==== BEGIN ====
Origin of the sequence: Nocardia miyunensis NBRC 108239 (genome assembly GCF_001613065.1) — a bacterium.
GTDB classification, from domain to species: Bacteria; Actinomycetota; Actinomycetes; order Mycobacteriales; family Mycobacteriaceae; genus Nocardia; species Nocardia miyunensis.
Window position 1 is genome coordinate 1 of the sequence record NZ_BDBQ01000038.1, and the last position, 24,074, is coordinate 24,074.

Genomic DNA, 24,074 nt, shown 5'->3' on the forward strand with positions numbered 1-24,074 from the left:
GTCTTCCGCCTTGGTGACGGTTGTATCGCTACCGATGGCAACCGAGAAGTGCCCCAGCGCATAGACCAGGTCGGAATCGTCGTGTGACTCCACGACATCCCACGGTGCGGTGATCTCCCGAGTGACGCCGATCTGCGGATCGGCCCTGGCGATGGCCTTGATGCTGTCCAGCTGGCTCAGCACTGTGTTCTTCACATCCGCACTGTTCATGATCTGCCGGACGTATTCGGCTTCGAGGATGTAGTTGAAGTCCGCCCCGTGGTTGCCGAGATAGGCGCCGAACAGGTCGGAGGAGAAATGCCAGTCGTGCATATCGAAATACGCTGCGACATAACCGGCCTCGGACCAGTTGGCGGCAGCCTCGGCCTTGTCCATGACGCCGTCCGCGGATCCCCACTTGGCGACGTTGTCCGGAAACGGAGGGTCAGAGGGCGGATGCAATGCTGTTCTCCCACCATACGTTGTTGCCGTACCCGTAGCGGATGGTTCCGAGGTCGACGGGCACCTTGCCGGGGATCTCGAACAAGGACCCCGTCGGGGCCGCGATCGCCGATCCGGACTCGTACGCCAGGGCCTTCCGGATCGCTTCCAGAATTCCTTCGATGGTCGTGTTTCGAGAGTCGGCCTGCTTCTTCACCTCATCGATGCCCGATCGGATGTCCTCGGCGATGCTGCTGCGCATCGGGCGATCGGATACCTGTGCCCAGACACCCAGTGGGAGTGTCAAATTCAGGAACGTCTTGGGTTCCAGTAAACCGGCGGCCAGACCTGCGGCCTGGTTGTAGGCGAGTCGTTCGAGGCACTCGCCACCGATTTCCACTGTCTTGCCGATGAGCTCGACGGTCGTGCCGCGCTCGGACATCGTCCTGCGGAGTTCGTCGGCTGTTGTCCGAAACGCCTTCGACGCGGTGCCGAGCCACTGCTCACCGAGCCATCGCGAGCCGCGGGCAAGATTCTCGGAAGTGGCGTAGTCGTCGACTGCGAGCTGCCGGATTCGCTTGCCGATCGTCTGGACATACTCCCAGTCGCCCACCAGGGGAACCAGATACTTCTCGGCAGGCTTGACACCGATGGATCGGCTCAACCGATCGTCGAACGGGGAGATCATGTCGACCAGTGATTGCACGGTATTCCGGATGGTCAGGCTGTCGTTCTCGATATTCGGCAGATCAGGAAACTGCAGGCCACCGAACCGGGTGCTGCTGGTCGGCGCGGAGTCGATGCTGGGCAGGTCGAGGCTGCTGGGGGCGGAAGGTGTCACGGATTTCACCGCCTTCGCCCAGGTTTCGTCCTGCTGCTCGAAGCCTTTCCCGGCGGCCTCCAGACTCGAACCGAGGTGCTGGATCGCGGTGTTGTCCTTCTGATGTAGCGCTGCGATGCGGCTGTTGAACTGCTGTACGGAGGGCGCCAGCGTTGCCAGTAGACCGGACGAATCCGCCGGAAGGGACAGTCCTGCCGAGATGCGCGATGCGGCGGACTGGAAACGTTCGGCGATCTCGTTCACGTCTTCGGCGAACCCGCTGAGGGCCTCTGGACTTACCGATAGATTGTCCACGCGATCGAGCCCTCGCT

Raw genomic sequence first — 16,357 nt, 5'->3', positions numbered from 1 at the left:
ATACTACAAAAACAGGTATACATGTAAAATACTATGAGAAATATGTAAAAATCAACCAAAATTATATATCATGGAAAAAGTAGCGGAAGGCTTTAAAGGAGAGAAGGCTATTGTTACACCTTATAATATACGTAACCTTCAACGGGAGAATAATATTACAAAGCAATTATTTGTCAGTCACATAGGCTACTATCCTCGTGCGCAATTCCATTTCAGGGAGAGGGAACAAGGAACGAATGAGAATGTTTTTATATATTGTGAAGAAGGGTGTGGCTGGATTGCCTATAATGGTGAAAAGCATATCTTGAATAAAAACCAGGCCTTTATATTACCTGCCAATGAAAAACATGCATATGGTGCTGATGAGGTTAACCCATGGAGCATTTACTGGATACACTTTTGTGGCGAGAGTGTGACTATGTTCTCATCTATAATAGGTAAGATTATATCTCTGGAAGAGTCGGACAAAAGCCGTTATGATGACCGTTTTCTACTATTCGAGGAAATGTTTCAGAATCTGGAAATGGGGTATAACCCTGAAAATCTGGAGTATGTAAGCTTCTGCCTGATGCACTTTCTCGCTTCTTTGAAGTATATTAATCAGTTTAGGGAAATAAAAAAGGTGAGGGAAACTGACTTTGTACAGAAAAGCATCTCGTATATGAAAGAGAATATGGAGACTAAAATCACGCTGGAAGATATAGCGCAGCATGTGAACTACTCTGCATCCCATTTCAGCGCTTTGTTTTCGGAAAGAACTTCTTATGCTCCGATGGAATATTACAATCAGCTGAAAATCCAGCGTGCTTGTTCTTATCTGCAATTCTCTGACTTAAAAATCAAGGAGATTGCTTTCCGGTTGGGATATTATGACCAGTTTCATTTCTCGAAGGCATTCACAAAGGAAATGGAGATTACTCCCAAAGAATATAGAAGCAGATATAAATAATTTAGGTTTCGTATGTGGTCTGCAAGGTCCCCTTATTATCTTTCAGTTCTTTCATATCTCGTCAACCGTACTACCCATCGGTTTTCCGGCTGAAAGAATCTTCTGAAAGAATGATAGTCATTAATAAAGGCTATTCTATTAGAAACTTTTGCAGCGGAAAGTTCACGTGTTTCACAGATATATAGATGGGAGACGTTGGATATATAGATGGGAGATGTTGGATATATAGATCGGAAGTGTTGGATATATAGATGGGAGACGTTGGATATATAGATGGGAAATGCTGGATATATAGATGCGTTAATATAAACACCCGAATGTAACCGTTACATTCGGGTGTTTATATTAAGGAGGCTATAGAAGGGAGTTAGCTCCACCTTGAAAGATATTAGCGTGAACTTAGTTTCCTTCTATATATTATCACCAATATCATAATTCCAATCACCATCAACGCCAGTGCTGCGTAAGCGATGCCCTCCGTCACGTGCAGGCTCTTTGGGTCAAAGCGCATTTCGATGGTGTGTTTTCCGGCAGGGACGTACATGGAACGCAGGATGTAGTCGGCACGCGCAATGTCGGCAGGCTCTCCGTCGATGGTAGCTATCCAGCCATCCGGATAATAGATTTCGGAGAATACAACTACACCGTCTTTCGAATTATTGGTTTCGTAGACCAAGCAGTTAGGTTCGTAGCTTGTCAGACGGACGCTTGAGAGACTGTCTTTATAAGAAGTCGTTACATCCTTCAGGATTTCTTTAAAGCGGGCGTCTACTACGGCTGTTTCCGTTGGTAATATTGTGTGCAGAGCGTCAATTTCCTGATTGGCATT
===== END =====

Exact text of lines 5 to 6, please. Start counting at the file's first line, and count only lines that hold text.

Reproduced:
GTCTTCCGCCTTGGTGACGGTTGTATCGCTACCGATGGCAACCGAGAAGTGCCCCAGCGCATAGACCAGGTCGGAATCGTCGTGTGACTCCACGACATCCCACGGTGCGGTGATCTCCCGAGTGACGCCGATCTGCGGATCGGCCCTGGCGATGGCCTTGATGCTGTCCAGCTGGCTCAGCACTGTGTTCTTCACATCCGCACTGTTCATGATCTGCCGGACGTATTCGGCTTCGAGGATGTAGTTGAAGTCCGCCCCGTGGTTGCCGAGATAGGCGCCGAACAGGTCGGAGGAGAAATGCCAGTCGTGCATATCGAAATACGCTGCGACATAACCGGCCTCGGACCAGTTGGCGGCAGCCTCGGCCTTGTCCATGACGCCGTCCGCGGATCCCCACTTGGCGACGTTGTCCGGAAACGGAGGGTCAGAGGGCGGATGCAATGCTGTTCTCCCACCATACGTTGTTGCCGTACCCGTAGCGGATGGTTCCGAGGTCGACGGGCACCTTGCCGGGGATCTCGAACAAGGACCCCGTCGGGGCCGCGATCGCCGATCCGGACTCGTACGCCAGGGCCTTCCGGATCGCTTCCAGAATTCCTTCGATGGTCGTGTTTCGAGAGTCGGCCTGCTTCTTCACCTCATCGATGCCCGATCGGATGTCCTCGGCGATGCTGCTGCGCATCGGGCGATCGGATACCTGTGCCCAGACACCCAGTGGGAGTGTCAAATTCAGGAACGTCTTGGGTTCCAGTAAACCGGCGGCCAGACCTGCGGCCTGGTTGTAGGCGAGTCGTTCGAGGCACTCGCCACCGATTTCCACTGTCTTGCCGATGAGCTCGACGGTCGTGCCGCGCTCGGACATCGTCCTGCGGAGTTCGTCGGCTGTTGTCCGAAACGCCTTCGACGCGGTGCCGAGCCACTGCTCACCGAGCCATCGCGAGCCGCGGGCAAGATTCTCGGAAGTGGCGTAGTCGTCGACTGCGAGCTGCCGGATTCGCTTGCCGATCGTCTGGACATACTCCCAGTCGCCCACCAGGGGAACCAGATACTTCTCGGCAGGCTTGACACCGATGGATCGGCTCAACCGATCGTCGAACGGGGAGATCATGTCGACCAGTGATTGCACGGTATTCCGGATGGTCAGGCTGTCGTTCTCGATATTCGGCAGATCAGGAAACTGCAGGCCACCGAACCGGGTGCTGCTGGTCGGCGCGGAGTCGATGCTGGGCAGGTCGAGGCTGCTGGGGGCGGAAGGTGTCACGGATTTCACCGCCTTCGCCCAGGTTTCGTCCTGCTGCTCGAAGCCTTTCCCGGCGGCCTCCAGACTCGAACCGAGGTGCTGGATCGCGGTGTTGTCCTTCTGATGTAGCGCTGCGATGCGGCTGTTGAACTGCTGTACGGAGGGCGCCAGCGTTGCCAGTAGACCGGACGAATCCGCCGGAAGGGACAGTCCTGCCGAGATGCGCGATGCGGCGGACTGGAAACGTTCGGCGATCTCGTTCACGTCTTCGGCGAACCCGCTGAGGGCCTCTGGACTTACCGATAGATTGTCCACGCGATCGAGCCCTCGCT

Raw genomic sequence first — 16,357 nt, 5'->3', positions numbered from 1 at the left: